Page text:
• We get haircuts every five weeks, or 10 times per year, so I multiplied the barber’s charge ($80) by 10 and then divided by 12 ($67).
  • One of our student loans gets interest charged quarterly, so I multiplied the interest charge by 4 and divided by 12.
  • I know how much I want us to spend at Christmas and for each person’s birthday, so I totaled up the annual amount and divided by 12.

So, easy enough. But then what happens next month, when you’re balancing your ledger and deleting charges that have come through, and you get to the $18.75 for homeowners’ insurance? That bill isn’t going to come for another 11 months, so what do you do in the meantime?

I decided to leave that charge at the top of my spreadsheet, so it was subtracted from the available balance as if it were an upcoming charge. The next month, when the $18.75 came up again, I deleted that line and added that amount to the line at the top of the spreadsheet. I did that every month. Then, when the year was up and the bill came, I had $225 saved in my checking account, and I’d kept myself from spending it by just pretending it was already taken out of my balance.

I do that with all my non-monthly expenses. For the diapers, I pay my $76 but, since the line item in my budget is $82.33, I find myself with $6.33 left over. So I created a line at the top of my spreadsheet and add that surplus $6.33 there every month. By the time I have to pay diaper charges twice in one month (as occasionally happens with 4-week bills), I’ve saved up enough to cover that extra payment.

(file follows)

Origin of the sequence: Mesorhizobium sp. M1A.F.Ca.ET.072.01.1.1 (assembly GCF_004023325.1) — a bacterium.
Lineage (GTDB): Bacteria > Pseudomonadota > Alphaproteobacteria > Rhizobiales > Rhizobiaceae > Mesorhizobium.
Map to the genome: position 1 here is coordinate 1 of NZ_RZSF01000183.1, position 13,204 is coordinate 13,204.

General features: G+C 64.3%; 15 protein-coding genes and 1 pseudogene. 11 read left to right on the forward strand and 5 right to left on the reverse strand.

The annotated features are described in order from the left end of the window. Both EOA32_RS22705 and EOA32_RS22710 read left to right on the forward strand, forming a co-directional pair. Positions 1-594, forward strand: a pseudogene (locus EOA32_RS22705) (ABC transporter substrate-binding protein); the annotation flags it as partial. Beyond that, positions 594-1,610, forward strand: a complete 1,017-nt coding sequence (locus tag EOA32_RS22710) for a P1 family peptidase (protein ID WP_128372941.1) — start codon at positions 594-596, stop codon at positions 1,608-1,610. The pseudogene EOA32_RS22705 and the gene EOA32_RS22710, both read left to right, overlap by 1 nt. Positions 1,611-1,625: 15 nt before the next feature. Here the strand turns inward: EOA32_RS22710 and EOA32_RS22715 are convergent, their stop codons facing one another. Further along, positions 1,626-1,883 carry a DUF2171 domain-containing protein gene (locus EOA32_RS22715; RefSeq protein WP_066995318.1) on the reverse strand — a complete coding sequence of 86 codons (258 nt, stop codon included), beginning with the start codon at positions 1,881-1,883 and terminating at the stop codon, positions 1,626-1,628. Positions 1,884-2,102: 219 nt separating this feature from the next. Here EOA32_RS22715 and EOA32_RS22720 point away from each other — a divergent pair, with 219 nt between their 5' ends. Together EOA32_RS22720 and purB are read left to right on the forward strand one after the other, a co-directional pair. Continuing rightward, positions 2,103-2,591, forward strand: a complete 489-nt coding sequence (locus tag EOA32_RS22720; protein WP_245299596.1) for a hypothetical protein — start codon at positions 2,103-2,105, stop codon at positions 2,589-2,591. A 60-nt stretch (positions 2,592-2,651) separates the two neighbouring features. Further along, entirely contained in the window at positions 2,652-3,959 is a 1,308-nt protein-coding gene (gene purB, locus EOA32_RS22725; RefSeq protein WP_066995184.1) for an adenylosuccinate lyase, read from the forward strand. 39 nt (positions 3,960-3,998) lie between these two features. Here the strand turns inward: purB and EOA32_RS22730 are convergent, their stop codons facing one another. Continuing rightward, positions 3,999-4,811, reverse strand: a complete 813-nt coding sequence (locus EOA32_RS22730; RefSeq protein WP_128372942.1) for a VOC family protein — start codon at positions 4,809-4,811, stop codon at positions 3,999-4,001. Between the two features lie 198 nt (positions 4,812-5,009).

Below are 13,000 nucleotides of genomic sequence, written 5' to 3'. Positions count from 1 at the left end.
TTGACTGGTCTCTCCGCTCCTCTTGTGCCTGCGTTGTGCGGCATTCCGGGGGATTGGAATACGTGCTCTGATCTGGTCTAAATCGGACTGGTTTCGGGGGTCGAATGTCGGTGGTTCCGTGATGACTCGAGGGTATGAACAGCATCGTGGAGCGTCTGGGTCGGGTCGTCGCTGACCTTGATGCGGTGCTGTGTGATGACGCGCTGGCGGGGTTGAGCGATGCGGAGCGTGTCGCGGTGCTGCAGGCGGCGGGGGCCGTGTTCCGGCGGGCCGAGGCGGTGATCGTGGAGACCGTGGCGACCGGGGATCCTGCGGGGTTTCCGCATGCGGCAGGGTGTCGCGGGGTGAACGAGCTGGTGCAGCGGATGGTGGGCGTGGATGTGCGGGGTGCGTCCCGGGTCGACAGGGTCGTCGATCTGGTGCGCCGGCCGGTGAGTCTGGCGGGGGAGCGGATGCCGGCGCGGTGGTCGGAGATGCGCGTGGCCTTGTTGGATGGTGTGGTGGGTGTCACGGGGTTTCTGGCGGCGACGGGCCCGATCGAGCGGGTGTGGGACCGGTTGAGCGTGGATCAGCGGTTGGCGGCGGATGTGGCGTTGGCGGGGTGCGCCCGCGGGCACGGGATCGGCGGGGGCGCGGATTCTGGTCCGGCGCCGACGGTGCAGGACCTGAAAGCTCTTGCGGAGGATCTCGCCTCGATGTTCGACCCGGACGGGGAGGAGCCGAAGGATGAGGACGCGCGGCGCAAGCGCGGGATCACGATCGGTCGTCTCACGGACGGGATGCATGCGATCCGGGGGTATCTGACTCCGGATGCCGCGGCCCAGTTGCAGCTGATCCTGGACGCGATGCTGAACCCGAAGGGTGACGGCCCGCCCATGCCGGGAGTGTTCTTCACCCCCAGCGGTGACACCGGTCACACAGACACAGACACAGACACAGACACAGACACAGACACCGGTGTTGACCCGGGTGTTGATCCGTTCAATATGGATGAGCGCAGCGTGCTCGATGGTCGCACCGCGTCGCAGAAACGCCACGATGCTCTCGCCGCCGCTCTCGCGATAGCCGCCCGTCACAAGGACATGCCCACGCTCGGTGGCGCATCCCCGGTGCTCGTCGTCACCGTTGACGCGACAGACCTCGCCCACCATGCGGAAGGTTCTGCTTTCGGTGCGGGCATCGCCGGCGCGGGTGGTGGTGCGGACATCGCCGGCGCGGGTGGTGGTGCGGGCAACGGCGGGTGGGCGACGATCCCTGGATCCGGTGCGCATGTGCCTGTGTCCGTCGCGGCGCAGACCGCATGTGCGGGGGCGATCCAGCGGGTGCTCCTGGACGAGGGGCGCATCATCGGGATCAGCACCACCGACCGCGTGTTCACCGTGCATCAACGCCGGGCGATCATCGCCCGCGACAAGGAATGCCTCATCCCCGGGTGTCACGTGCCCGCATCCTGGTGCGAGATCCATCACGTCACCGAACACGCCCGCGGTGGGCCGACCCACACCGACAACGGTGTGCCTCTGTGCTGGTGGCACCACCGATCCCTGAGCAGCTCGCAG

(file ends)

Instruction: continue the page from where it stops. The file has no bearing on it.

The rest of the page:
Here’s what the top of my “Ledger” spreadsheet looks like:


If that sounds too labor-intensive or too mathy, take heart: There are lots of other ways to save up money for non-monthly expenses. For instance, you could add up the cost of these expenses once you’ve figured out how much each one costs per month, and withdraw that amount in cash. Then you could put it in one envelope at home, or divide the appropriate amounts into an envelope for each expense.

Or, you could add up the total monthly amount for all these expenses and create a regular transfer into a linked savings account, from which you could draw the money for each expense as it occurs. (Just be aware that many savings accounts charge fees if you withdraw more than four times per month, so if you have many expenses included you might not want to use this method.)

There are also budgeting apps and software programs that will “set aside” the money for you, so it’s in your checking account but not available according to your budget program.

I’m sure there are tons of other ways to accomplish the same thing, and I’d love to hear if you have any particular technique that works for you. The important thing is not to ignore an expense just because it doesn’t happen monthly. If you pay for it a little at a time, out of each paycheck, it’ll be much less painful and it won’t disrupt your regular budget.

Image courtesy of Vichaya Kiatying-Angsulee /